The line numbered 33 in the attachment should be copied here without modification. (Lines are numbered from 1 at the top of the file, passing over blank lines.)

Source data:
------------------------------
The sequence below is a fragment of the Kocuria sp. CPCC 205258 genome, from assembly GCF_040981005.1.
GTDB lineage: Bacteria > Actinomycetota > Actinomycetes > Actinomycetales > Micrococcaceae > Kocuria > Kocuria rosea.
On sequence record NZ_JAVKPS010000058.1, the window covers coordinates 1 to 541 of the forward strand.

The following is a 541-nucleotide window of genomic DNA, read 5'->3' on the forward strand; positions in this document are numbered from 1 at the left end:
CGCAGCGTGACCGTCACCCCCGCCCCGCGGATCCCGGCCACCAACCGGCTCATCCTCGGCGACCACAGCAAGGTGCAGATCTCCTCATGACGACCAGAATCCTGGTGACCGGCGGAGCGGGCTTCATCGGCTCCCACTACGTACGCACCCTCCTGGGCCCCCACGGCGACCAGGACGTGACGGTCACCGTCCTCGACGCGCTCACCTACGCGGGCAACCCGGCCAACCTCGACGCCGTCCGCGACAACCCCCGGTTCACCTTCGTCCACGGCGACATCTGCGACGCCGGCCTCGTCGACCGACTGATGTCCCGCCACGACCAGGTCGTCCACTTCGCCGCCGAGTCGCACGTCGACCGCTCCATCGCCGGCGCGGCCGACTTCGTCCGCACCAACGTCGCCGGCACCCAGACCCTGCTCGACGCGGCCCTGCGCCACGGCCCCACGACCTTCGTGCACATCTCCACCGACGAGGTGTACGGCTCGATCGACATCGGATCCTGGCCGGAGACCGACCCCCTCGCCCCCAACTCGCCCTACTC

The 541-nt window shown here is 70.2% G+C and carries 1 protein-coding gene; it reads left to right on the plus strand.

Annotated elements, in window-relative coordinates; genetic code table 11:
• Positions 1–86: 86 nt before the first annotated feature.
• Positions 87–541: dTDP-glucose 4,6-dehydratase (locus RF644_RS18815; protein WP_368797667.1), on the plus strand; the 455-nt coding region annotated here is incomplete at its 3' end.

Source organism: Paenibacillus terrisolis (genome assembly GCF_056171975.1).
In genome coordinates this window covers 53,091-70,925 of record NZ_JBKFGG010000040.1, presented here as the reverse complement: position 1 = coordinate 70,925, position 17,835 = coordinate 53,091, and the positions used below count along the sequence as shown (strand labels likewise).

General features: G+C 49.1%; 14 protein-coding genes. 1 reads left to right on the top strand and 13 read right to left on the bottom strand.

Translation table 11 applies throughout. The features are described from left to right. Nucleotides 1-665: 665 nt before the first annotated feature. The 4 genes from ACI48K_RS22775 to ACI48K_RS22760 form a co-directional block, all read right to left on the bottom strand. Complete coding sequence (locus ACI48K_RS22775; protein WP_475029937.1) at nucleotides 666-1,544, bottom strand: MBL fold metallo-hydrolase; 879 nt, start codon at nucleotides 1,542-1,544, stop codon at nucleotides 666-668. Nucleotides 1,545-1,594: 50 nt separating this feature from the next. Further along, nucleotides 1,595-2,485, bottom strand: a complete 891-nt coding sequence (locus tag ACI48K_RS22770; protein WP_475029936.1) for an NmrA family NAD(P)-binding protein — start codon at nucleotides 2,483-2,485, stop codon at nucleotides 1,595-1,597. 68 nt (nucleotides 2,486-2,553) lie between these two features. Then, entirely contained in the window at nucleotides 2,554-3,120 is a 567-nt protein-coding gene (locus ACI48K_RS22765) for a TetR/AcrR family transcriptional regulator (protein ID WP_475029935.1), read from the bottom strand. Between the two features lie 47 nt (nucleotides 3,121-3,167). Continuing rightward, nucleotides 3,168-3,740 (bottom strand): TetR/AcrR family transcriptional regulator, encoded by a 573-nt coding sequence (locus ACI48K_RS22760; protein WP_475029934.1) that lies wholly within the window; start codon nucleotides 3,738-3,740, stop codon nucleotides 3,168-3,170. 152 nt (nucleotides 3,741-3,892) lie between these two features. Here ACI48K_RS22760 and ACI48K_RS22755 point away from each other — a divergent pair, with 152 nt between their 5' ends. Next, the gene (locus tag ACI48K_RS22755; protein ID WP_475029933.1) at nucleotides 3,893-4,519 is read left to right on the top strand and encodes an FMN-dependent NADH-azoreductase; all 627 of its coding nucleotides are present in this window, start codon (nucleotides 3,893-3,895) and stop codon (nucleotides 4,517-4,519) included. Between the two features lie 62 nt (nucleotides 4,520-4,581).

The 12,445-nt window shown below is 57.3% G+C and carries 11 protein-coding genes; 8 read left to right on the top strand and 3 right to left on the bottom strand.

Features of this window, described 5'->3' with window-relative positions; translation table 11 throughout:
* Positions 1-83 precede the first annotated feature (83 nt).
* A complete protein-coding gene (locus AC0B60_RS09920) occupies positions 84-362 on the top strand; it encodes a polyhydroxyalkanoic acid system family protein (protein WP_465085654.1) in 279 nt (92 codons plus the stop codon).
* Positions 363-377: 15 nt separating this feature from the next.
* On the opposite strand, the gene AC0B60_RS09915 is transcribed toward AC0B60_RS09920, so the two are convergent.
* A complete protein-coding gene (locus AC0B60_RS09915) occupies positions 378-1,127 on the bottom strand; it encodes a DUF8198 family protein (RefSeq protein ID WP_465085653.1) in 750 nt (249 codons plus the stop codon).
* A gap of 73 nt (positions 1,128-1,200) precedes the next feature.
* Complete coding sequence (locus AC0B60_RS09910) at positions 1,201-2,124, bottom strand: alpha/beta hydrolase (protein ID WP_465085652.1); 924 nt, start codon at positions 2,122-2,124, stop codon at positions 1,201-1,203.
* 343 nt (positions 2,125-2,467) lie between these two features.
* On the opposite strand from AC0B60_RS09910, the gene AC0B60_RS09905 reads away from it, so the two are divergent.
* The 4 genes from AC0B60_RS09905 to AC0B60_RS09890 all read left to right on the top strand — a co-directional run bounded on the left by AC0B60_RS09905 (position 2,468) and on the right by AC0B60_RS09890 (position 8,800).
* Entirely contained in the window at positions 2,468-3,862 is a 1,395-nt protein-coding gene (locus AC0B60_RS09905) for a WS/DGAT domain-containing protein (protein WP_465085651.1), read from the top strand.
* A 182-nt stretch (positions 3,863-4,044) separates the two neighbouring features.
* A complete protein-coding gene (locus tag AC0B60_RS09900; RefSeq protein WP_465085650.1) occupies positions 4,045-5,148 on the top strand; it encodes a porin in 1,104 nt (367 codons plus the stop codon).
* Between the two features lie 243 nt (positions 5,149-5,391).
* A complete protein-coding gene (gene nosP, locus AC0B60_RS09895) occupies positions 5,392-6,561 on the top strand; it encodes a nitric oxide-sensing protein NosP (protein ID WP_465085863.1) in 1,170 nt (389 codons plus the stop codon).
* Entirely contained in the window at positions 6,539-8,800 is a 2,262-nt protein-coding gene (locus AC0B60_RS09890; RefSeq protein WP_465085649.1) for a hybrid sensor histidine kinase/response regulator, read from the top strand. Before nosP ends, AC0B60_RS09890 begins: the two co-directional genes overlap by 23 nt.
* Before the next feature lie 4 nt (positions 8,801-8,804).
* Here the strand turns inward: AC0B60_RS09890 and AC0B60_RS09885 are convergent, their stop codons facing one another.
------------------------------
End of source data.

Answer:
* Here the strand turns inward: AC0B60_RS09890 and AC0B60_RS09885 are convergent, their stop codons facing one another.